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Children's author can work a magic of her own

Mary Pope Osborne is launching No. 38 in her 'Tree House' series for grade-schoolers.

May 25, 2007|Hillel Italie | Associated Press

NEW YORK — Children's author Mary Pope Osborne, this year's spokeswoman for Barnes & Noble's Summer Reading Program, has omitted at least one notable book from her own summer reading list: the final Harry Potter.

"It's sometimes smart not to read books on a subject that can influence you. They can cross into territories and mesh your wires a little bit," said Osborne, best known for her "Magic Tree House" series. "I read a lot of older fantasy books, but some of the newer ones, like Harry Potter, I tend to avoid."

When "Harry Potter and the Deathly Hallows" comes out, on July 21, Osborne will likely be prepping on penguins, not wizards.

"I'm working on a 'Magic Tree House' about penguins," she explains.

Osborne said she read the first book in J.K. Rowling's series, "Harry Potter and the Sorcerer's Stone," but has since fallen behind, depending instead on her nephews to keep her updated. She has certainly kept pace with her own books. The "Magic Tree House" series has sold millions of copies worldwide and she continues to release two new adventures a year.

This summer, she will be especially busy, whether researching penguins, promoting Barnes & Noble's reading program, or working on preproduction for a "Magic Tree House" musical that will open in September at the Warner Theatre in Torrington, Conn.

"We think the theater is as much a part of the imagination as books are," said Osborne, whose husband, Will Osborne, is co-writing the score and script with composer Randy Courts.

Mary Pope Osborne, who just turned 58, not only writes adventures, setting her stories everywhere from Japan to Hawaii to prehistoric times, but has lived them. The daughter of an Army colonel, she grew up in Oklahoma, Virginia, Florida, North Carolina and Austria and as a young woman traveled throughout Asia and the Persian Gulf, including Iraq, Iran, Afghanistan and India.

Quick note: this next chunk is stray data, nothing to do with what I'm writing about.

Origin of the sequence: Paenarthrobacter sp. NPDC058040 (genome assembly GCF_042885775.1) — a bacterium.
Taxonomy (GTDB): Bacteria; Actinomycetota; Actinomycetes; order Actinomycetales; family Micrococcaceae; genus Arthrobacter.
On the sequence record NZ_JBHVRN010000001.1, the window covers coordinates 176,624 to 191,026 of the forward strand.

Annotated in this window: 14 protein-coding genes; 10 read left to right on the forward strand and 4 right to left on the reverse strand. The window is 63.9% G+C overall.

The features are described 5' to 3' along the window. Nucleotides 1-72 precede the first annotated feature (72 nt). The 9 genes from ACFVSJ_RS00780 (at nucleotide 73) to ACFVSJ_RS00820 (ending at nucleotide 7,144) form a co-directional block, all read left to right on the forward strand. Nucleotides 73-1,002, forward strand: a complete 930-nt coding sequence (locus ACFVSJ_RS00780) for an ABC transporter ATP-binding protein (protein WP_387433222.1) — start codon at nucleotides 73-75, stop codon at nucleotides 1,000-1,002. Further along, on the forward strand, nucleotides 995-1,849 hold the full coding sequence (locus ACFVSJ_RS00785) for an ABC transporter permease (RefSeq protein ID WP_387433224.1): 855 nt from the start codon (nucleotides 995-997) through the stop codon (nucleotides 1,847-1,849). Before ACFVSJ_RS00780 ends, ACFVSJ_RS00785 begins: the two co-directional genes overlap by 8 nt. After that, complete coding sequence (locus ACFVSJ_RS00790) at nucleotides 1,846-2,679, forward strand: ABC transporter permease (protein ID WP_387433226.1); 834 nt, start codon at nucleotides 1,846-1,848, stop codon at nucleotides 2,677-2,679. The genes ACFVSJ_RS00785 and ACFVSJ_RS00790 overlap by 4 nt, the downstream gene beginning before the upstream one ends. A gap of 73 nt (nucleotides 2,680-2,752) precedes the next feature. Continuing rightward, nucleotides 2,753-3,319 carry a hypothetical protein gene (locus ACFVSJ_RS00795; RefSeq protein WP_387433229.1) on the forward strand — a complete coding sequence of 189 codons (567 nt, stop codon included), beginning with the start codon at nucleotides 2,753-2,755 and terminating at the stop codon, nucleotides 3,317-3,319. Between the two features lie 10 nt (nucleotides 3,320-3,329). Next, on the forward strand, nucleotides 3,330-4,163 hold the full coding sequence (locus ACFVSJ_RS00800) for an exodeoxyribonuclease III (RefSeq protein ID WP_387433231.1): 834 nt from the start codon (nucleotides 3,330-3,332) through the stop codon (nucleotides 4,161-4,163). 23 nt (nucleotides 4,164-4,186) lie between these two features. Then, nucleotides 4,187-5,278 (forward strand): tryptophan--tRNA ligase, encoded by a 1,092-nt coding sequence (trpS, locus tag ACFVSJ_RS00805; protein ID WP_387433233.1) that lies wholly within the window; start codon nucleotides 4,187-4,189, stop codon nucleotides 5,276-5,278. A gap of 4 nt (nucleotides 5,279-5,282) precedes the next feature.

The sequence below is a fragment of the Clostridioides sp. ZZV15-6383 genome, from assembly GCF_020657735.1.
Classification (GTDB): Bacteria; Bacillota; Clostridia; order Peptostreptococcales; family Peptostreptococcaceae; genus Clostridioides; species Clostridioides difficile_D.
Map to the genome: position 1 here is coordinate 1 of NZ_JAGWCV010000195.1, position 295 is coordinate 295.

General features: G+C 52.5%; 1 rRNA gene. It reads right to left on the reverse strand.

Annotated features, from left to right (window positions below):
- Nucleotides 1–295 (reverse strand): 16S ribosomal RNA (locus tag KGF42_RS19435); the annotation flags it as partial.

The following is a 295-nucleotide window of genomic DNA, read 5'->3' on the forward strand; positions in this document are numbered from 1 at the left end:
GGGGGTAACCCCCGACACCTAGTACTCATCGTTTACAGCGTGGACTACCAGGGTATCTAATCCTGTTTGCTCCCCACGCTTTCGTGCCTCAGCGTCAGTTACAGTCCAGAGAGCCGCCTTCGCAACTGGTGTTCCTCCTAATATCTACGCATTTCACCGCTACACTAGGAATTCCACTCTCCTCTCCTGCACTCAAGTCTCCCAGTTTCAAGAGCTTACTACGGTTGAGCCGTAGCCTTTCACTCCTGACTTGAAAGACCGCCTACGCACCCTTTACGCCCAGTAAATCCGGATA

She had already written numerous children's books when she completed the first Magic Tree House, "Dinosaurs Before Dark," published in 1992. Only four "Magic Tree House" books originally were planned; No. 38, "Monday With a Mad Genius," featuring Leonardo da Vinci, comes out in August.

"I started getting letters from kids and their parents and their teachers after the first book; I had never gotten letters like that before," she said. "I was getting a lot of feedback from boys and that was really heartening because boys supposedly don't like to read as much as girls."

Her books are aimed at early grade-schoolers -- "They learn to read from 'Magic Tree House' and they go on to 'Harry Potter,' " she said with a laugh -- and she has come to think of her fans as friends and even collaborators. Having visited schools throughout the country, she credits children with important ideas, including the titles of such books as "High Tide in Hawaii" and "Vacation Under the Volcano." Her decision to write about penguins was also in response to a poll of readers, who chose penguins over the Himalayas and Cleopatra.

"I take those votes very seriously," she says, adding that a recent trip to New Orleans gave her an idea for another "Magic Tree House" story.

"Everybody wanted to tell us their story about the storm. They didn't call it Katrina. They called it 'the storm.' And life seemed to be divided between before the storm and after the storm," she recalled.

"I started talking to kids about placing a 'Tree House' in New Orleans, maybe around the time of Louis Armstrong's childhood. And this one family I met with said, 'How about writing a book called "New Day in New Orleans." ' And I liked that idea. I think it will happen."

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